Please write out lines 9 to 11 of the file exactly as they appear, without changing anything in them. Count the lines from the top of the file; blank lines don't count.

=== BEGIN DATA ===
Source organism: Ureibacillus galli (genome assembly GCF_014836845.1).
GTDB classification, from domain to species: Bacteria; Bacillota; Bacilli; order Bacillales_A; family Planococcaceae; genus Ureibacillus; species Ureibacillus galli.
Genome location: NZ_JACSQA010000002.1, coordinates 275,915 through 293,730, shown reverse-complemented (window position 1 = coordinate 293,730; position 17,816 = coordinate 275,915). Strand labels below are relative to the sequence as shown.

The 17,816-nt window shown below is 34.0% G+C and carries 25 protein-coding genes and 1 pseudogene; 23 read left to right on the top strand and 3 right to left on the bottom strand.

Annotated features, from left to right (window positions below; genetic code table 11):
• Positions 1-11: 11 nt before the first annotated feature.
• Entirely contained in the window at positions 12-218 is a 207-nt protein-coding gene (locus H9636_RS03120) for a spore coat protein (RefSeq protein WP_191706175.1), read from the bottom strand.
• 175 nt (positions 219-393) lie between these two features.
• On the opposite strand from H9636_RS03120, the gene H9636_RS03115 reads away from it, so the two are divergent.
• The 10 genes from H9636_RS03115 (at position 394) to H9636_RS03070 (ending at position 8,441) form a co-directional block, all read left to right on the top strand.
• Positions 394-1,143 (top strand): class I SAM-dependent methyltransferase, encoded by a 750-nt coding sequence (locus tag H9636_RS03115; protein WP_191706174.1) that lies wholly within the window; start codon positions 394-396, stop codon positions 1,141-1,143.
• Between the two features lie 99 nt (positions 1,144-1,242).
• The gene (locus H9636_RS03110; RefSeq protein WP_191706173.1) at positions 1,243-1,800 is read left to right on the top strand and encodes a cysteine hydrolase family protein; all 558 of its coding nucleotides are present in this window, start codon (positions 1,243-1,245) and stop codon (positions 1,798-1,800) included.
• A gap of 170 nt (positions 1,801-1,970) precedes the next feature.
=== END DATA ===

• On the opposite strand from H9636_RS03120, the gene H9636_RS03115 reads away from it, so the two are divergent.
• The 10 genes from H9636_RS03115 (at position 394) to H9636_RS03070 (ending at position 8,441) form a co-directional block, all read left to right on the top strand.
• Positions 394-1,143 (top strand): class I SAM-dependent methyltransferase, encoded by a 750-nt coding sequence (locus tag H9636_RS03115; protein WP_191706174.1) that lies wholly within the window; start codon positions 394-396, stop codon positions 1,141-1,143.